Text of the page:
Why?:Biography: The guy who invented soap
Paos, a prehistoric clovis culture American warrior who lived large on the land and reigned over so many women that they could not be counted, invented soap - which is Paos spelled backwards. Men called him their friend, and went to hunt with him, and baked the bread as only a man chef can bake it. Paos The Great, his story we tell.
Chapter One, or How a man conquers his fear of death
"Bend me into a pretzel, do it now Paos," said Bridgette'a, one of his uncounted women, and Paos listened as she shook and then screamed out "Now wash me, Paos. Wash me!"
Paos didn't know what she was talking about. Wash her? What did that even mean?
"Go to sleep Bridgette'a, now is not the time," Paos said, hoping that this would be enough to get him out of whatever he was in. But it wasn't.
"Wash me, Paos, please, wash me," Bridgette'a slithered over to him, rubbing something on his leg. It was some kind of stick. She wanted him to rub a stick all over her, to knock the dirt and rotting leaves off. "I've gotten into a hell of a jam here," Paos thought to himself using the clovis culture's ancient word for hell - tlayōhuatizannō pive za. He took the stick from her mud covered hands and started to knock earth and vegetable matter from her limbs.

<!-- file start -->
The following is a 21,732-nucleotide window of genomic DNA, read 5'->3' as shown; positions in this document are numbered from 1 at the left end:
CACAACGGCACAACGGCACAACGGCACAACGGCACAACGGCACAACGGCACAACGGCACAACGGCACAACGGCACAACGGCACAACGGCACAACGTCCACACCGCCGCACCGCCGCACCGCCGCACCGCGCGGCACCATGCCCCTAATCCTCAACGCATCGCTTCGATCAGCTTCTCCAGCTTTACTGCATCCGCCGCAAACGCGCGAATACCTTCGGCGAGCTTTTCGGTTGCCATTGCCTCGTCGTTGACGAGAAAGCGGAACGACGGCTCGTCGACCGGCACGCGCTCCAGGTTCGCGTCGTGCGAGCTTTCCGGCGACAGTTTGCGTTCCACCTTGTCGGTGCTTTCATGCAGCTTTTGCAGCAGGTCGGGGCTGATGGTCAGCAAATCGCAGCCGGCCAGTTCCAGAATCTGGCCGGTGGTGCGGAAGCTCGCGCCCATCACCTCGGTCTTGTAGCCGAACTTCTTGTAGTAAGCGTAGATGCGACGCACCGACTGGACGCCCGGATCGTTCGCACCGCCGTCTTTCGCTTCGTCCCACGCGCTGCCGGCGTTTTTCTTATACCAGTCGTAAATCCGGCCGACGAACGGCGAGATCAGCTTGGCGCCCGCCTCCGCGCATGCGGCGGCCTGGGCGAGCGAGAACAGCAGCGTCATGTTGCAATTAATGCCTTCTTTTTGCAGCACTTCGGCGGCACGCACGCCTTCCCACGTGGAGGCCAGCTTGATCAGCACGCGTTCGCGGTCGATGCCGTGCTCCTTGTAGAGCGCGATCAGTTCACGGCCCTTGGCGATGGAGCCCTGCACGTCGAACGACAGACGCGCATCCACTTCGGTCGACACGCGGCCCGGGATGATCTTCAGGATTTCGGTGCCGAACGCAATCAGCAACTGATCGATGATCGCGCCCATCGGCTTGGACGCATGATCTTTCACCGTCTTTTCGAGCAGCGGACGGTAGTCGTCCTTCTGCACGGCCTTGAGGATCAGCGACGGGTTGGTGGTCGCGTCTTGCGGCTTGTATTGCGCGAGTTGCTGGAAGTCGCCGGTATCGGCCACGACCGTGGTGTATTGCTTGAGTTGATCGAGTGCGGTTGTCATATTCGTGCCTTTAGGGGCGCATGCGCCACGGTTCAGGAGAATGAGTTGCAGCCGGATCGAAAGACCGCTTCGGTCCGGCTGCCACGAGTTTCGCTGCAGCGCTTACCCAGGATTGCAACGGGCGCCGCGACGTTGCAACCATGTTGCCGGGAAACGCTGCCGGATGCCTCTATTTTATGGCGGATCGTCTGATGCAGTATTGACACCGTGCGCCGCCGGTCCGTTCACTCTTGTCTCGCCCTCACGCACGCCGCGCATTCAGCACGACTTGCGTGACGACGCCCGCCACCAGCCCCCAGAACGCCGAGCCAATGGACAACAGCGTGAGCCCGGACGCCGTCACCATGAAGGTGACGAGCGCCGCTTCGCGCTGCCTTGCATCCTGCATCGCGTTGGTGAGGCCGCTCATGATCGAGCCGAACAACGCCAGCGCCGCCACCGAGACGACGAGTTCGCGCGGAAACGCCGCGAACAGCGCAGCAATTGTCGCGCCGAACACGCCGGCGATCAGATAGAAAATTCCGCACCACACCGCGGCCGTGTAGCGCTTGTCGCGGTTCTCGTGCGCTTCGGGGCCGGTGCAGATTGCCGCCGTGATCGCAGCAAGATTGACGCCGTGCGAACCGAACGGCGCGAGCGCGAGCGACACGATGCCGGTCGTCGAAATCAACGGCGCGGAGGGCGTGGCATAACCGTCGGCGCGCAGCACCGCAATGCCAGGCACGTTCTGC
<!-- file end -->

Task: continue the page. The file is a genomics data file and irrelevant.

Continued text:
While running the rough bark over her ("You're washing me, Pao, you're washing me!") Paos noticed that some of the stuff had ants in it. Other lumps, those of soil, clay, and pebbles, were too caked on to have any insect life, and in those areas he had to use his fingers to extract embedded pieces of fruit. He had come here for the horseplay, got that over with, and now he was stuck in something very weird. He felt like one of those bronzed idiots down at the beach.
It turned out that "washing", the art of stick scraping, was how someone in Bridgette'a caste had described it once. But almost everyone in the world just left the stuff on. Hardly anybody wanted to waste their time gouging everything off themselves, let alone be digging around on somebody else. The kind who knocked lots of it off were usually known as "dandys" and "Mice People". The most you could see of your average citizen was the color of their eyes and those two little blow holes under them. If you could count their toes they were considered "ultra sophishticates".
By the time Paos removed the jejēramijee (the ancient Clovis culture word for body paste) from Bridgette'a's skin, and saw the pile of stratified foliage, old epidermis layers, and brittle animal bones laying on the ground already attracting flies and dung beetles, he thought "There has to be a better way".
Chapter two, or How the wild things sour
The next night he was in logs and moss with Heldergarden, a wonderful solutrean girl from the outtown he'd met on a snake hunt in the hinterlands. He'd just mocholoed her six ways to Sunday, and enjoyed every sunrise. She lay on his long-cot now, her adorable body adorned with natural things thick as cactus roots, a smile under there somewhere. The crust and moss on her was at least six beetles thick, counting the antenni. "She looks like a decomposing log," Poas thought. He'd never noticed that before. He found himself asking her "Can I dig on you?" "What?" "You know, take a stick and poke it off." "That's a new please and thank you lizard claw. You phasing? Yeah, Kinky is what it is. I've been wondering what's under some of this. Sure, go for it"